For all the wild turns and chaotic maneuverings of the GOP primary, the race is coming to a predictable, even orderly, conclusion.
The competitive portion of the Republican presidential contest is functionally over. More states will vote, awarding more delegates, but Mitt Romney's delegate lead is insurmountable, under realistic circumstances.
The party and its elders are falling into line. And Romney's principal challenger, Rick Santorum, is acknowledging an important reality on the calendar: a loss in his home state of Pennsylvania, now just three shorts weeks away, would leave him without an argument for carrying on.
Even before that, a Romney win Tuesday in Wisconsin would put an exclamation point on a sentence that's ending anyway. He's set to pad his delegate lead yet again, as he rides into the week as the favorite in the Badger State, in addition to the other jurisdictions voting Tuesday, Maryland and the District of Columbia.
Today, Wisconsin Sen. Ron Johnson, a member of the GOP's tea-party fueled Class of 2010, joined Rep. Paul Ryan, R-Wis., and Sen. Marco Rubio, R-Fla., on the Romney bandwagon.
Even Senate Minority Leader Mitch McConnell, who's pointedly remained neutral in the presidential primary, is now calling for Republicans to coalesce behind Romney, whom he said will make "an outstanding nominee."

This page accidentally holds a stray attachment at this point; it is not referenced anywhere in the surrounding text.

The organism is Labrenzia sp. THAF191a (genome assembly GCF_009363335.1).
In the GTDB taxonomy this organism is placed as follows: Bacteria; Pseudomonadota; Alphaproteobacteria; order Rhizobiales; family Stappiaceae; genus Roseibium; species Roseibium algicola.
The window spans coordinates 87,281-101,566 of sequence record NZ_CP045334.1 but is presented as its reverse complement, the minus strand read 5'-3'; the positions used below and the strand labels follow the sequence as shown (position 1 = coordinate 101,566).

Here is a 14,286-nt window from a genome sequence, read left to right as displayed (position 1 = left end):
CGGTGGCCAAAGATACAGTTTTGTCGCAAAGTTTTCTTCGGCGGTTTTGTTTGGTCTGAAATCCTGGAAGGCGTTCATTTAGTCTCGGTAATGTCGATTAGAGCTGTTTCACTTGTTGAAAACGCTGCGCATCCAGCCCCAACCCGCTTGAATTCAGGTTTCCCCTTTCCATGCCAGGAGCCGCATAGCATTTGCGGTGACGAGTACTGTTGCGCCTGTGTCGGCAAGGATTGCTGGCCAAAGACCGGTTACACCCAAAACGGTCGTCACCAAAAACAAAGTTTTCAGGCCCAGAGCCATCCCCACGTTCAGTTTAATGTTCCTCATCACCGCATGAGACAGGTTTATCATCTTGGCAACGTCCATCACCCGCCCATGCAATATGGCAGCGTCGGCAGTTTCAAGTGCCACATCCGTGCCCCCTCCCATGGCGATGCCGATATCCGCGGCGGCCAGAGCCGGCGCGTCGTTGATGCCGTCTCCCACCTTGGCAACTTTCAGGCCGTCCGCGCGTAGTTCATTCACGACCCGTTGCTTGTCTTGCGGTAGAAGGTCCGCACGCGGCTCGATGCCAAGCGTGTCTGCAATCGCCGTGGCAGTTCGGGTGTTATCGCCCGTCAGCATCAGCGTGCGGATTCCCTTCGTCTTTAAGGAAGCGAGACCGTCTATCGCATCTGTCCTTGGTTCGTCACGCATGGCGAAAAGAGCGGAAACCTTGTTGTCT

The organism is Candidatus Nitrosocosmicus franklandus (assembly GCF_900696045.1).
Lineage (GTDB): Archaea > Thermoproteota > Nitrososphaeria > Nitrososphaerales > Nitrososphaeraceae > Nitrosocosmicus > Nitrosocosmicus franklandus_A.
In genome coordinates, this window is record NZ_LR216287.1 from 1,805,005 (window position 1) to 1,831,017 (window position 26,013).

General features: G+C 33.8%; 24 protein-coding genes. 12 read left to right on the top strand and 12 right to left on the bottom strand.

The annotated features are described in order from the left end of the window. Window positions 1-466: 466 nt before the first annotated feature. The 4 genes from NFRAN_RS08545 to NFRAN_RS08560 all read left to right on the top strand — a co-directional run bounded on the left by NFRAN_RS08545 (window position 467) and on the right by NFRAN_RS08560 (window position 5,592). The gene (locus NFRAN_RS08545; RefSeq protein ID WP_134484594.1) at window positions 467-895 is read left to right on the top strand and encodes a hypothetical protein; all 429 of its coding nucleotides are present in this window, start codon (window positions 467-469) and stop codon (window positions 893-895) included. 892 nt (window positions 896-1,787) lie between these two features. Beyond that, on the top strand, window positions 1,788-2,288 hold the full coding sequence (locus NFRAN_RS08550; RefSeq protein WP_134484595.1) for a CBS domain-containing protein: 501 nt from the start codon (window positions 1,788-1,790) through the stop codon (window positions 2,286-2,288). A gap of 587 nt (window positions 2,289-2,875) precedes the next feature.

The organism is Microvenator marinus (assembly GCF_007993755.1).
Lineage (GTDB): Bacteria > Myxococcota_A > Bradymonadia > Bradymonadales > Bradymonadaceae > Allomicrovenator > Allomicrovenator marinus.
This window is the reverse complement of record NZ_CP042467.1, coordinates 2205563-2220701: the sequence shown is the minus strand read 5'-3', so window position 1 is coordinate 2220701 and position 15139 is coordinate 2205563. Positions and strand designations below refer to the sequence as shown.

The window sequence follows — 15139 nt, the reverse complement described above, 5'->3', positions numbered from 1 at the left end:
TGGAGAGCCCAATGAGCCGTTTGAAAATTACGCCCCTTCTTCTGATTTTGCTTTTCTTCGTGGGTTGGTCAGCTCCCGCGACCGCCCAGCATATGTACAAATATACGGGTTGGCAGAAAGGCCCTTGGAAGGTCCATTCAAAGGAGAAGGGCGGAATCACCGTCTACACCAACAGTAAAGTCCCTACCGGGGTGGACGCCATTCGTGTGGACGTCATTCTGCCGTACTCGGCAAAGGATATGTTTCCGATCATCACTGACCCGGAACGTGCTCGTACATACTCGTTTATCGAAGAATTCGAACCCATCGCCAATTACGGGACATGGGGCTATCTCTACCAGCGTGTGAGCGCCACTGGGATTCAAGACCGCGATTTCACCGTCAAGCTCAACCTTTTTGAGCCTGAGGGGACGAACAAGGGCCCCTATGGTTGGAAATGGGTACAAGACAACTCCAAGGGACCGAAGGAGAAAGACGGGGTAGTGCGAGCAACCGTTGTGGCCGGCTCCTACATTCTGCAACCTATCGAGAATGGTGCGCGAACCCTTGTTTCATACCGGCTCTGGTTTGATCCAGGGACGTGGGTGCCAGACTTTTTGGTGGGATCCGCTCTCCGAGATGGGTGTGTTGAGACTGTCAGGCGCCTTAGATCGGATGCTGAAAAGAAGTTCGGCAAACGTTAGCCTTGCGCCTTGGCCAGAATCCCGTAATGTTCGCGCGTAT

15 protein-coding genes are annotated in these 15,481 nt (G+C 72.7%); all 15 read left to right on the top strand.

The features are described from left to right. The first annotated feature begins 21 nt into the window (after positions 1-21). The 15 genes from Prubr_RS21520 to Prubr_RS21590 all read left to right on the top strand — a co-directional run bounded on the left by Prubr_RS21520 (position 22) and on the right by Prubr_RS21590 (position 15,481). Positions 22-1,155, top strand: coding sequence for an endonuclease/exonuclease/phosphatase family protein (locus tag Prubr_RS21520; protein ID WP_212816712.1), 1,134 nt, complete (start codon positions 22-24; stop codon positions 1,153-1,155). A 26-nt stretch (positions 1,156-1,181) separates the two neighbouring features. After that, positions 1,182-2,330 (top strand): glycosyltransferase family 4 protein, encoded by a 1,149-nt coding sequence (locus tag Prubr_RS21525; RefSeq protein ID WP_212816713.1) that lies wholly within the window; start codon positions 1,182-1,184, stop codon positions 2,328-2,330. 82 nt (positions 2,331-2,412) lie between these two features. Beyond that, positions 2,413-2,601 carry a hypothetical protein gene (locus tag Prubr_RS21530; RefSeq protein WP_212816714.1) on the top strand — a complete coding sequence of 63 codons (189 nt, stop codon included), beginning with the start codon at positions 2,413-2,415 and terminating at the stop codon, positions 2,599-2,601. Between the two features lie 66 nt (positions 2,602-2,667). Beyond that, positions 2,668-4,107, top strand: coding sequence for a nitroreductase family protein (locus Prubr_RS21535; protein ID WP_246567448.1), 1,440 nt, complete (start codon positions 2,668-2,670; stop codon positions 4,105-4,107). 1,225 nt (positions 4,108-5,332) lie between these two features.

"I think the chances are overwhelming that he will be our nominee. It seems to me we're in the final phases of wrapping up this nomination," McConnell, R-Ky., said on CNN. "And most of the members of the Senate Republican conference are either supporting him, or they have the view that I do, that it's time to turn our attention to the fall campaign and begin to make the case against the president of the United States."
None of this suggests that Santorum or Newt Gingrich is poised to make the road to 1,144 convention delegates any easier for Romney.
Santorum today vowed to fight on, at least through the primary in his home state of Pennsylvania later this month. But in saying "we have to win Pennsylvania," a possible ending is in sight for his candidacy. He also said today that he'll "step aside" when Romney secures a majority of convention delegates.
Gingrich is pursuing a quirkier campaign that involves turning the Republican National Convention against Romney. He and Santorum both took inspiration from the University of Kansas basketball team, which overcame a hefty second-half deficit Saturday to reach the national championship game.
But Gingrich last week said something more telling. He said he had spoken recently with Romney and Santorum, and that "all three" agree that they're reaching a stage in the race where they will be "focusing more and more attention on Obama."
Romney couldn't be happier with that development. His campaign is already reworking itself, in organization and messaging, for the general election matchup to come.
In the short term, Romney will continue to face the uncomfortable, if not unprecedented, prospect of facing rivals inside his party whose commitment has long been to bring about the implosion of the all-but-certain nominee.
But that noise is now beginning to fade away. Romney is capturing the Republican nomination the way it was available to be captured this year.
He won't have much of a chance for a full reset, but he's accomplished something that matters quite a bit in politics: He's won when he's needed to win.